Ghost hunters will spend the night in the historic Cragun House in downtown Lebanon on June 17, trying to substantiate claims that spirits haunt the place.

And any Boone County resident may join them for a night of paranormal investigation and eerie fun.

“The paranormal people have been there before, but this is the first one we’ve opened to the public,” Jane Hammock, representative of the Boone County Historical Society, said.

They’ve recorded unexplained events in the 1983 Cragun House before, such as footsteps, things moving around, people being touched, and a girl talking to a ghost girl, according the group’s website at

Unseen Press is a group of Hoosier ghost hunters who organize and lead fundraising events at historic properties. This event will raise money for the historical society, which owns and operates the Cragun House.

“They’ll come and set things up, and if you’re signed up for that night, you can watch them set up and talk about the places they had good reactivity before,” Hammock said. “Then we’ll dim the lights, and you can decide which room you want to be in and who you want to stay with and see what activity they get.”

Professional and amateur ghost hunters will gather after a few hours to talk about what they experienced and what their equipment captured. The house has three stories, a basement and an attic that will all be investigated.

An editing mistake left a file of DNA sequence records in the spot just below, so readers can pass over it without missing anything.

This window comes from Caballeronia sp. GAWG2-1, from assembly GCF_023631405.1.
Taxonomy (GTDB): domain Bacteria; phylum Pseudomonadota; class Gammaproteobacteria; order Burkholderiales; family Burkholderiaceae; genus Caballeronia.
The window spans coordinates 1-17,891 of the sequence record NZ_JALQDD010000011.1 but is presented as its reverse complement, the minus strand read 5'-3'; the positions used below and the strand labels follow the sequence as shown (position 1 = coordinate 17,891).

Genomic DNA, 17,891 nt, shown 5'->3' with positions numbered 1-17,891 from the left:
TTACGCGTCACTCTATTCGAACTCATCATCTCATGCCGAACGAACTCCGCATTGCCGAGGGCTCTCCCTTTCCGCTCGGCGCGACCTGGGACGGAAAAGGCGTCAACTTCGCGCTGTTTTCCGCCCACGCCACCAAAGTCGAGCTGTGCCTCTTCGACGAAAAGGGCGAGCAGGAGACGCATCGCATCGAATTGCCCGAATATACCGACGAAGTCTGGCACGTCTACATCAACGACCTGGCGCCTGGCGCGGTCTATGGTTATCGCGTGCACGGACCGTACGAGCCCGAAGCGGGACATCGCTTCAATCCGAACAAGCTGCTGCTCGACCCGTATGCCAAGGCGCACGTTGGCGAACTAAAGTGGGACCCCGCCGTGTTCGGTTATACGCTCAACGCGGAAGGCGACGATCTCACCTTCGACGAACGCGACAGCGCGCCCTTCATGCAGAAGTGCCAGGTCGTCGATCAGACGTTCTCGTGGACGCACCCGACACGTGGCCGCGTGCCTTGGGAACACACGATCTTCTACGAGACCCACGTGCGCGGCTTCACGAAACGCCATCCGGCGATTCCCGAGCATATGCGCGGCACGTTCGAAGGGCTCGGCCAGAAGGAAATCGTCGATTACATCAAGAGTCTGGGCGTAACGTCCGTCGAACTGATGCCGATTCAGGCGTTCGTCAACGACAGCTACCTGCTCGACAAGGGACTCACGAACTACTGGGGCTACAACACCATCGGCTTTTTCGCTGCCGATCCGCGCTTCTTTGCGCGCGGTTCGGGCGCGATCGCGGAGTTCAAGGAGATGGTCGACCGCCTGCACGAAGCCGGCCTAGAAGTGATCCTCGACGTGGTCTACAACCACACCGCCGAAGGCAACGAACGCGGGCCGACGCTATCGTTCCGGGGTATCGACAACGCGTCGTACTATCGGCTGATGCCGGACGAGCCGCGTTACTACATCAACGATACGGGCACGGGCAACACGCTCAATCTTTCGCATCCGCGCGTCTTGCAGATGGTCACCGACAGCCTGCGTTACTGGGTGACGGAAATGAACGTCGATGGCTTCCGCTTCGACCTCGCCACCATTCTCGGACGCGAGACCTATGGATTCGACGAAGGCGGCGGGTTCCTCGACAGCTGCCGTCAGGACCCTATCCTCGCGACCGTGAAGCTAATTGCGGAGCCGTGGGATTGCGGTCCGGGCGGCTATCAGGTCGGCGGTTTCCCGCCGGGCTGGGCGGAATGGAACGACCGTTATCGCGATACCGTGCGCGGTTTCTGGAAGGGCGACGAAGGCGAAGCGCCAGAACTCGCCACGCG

“We try not to tell them anything” in advance about the Cragun family history, Hammock said. “They don’t want to know much.”

The ghost hunters have at times surprised the historical society with information that was previously unknown.

“One time a girl was in the bedroom, and the other’s spirit was running up and down the hall trying to get cold cloths for her sister’s head,” Hammock said of the claims in one report.

The historical society was aware that the Cragun’s twin girls died at ages 6 and 9, the first as a result of consumption, also known as tuberculosis.

But they didn’t know about the handyman and his dog.

“They kept talking about the dog,” Hammock said. “As far as we knew, the Craguns never had an animal. They (the hunters) said there’s a dog here and a man in the basement. And there was never a man living in the basement.”

But a niece of Mabel Martin Cragun later visited the house during a special event and validated the story of the handyman and his dog.

Mabel was the daughter-in-law of Strange and Adelaide ‘Addie’ Cragun who built the house. Her niece said Mabel hired a local man to do occasional work. He and his dog often slept in the basement while he completed jobs, Hammock said.

The June hunt begins after dark because ghost hunters use some equipment that relies on light beams and is light sensitive, not just because it’s spookier.

But spirits of the house are apparently active around the clock.

“Any time I’ve been approached, it’s been during the day, because that’s usually when I’m there,” Hammock said with a laugh. Others who have visited the house have reported being swatted on the buttocks and touched in closets but not seeing anyone around.

The cost to join the hunt is $41 per person, and participants must be 18 or older. Those ages 16 and 17 will be allowed with a parent. To register, email 2G66AI, or leave a message at 765-483-9414.

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